The Irish Revolution, 1912-23
This new assessment of Donegal in the revolutionary period expands and refines our understanding of the nature of the Irish Revolution itself. While not in the vanguard of the Irish Revolution, the county was far from a disinterested bystander. Events elsewhere cast long shadows on all aspects of life, but the Donegal experience was active as well as passive.
The political events of the decade of revolution in Donegal examined in this book are set firmly in the context of the underlying social and economic background. The experiences of the different regions in a disparate county are highlighted, as well as the conflicting loyalties of unionists, home rulers and separatists. Religion and the shadow of partition loom large. The emergence of rival paramilitary groups of Irish and Ulster Volunteers in response to the home rule bill threatened to spill over into communal conflict. This was averted, at least temporarily, by the outbreak of the First World War which had a profound impact. The radicalization of opinion in the county after 1916 and the victory of Sinn Féin and the eclipse of both the Irish Parliamentary Party and the Ancient Order of Hibernians presaged a fundamental shift in allegiances and a successful military and administrative challenge to the legitimacy of British control locally. The IRA campaign in Donegal began slowly but grew in intensity during 1920–1. The imposition of partition had a deep and abiding impact in Donegal, not least on the unionist community in border areas, and contributed to the bitterness and intensity of the split in the nationalist movement over the Treaty and of the Civil War which followed.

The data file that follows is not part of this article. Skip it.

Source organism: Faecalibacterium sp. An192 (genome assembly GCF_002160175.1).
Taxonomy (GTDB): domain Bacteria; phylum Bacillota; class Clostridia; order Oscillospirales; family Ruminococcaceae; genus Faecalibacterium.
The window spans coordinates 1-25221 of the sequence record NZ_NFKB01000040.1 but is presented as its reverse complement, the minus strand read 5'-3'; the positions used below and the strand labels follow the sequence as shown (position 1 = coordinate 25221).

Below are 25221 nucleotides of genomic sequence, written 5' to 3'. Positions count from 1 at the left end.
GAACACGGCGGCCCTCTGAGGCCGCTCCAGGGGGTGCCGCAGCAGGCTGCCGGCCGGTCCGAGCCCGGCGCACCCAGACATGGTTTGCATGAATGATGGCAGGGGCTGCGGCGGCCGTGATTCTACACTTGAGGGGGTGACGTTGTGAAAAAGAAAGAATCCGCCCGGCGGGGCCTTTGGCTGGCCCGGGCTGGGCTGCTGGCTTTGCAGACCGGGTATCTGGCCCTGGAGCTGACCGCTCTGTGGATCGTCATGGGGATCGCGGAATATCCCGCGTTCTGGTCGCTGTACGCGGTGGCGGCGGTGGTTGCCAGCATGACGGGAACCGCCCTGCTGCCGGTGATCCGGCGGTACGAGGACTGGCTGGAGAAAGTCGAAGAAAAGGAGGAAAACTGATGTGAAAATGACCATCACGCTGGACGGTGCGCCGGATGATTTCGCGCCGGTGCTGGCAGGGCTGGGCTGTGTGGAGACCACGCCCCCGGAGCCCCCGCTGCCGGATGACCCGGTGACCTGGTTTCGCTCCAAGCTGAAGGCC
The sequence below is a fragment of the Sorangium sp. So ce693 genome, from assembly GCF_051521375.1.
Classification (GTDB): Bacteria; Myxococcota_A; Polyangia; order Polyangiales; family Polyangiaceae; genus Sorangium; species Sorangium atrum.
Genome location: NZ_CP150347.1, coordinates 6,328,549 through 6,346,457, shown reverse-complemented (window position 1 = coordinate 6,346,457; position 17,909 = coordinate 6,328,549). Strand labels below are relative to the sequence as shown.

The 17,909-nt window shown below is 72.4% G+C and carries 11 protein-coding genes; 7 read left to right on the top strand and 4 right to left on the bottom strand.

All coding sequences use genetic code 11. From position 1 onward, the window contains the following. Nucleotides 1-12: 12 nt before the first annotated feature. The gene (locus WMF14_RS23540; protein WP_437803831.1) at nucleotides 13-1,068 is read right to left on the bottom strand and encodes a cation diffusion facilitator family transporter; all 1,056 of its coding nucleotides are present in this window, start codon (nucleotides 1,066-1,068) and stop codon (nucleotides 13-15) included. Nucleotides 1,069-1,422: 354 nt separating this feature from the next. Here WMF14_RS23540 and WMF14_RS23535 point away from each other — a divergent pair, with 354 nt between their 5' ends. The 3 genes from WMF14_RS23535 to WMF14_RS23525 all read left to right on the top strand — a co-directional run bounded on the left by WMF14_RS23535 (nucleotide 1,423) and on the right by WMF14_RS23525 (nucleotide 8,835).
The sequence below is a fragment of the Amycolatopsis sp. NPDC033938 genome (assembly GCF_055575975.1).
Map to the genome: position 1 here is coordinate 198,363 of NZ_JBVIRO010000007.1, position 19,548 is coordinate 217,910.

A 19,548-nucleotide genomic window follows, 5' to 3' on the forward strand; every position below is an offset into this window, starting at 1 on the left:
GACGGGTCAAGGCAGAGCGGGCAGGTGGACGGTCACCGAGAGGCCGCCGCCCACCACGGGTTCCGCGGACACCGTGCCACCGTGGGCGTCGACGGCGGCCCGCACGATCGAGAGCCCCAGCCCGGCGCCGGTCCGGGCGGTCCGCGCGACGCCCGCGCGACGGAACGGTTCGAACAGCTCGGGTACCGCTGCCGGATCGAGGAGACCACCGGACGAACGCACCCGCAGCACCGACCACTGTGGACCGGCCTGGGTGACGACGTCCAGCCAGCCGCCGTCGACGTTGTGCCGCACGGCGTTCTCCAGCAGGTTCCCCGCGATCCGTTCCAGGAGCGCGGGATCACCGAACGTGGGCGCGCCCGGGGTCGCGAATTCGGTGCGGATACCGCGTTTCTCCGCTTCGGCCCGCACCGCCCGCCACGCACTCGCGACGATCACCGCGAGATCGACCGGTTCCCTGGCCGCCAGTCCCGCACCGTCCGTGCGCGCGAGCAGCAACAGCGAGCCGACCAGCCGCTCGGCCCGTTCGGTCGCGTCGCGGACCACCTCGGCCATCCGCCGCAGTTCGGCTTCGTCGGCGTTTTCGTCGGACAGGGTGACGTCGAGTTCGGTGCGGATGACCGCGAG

Pauric Travers, a native of County Donegal, is an historian and educator. A graduate of the National University of Ireland and the Australian National University, he is president emeritus of St Patrick’s College, Drumcondra.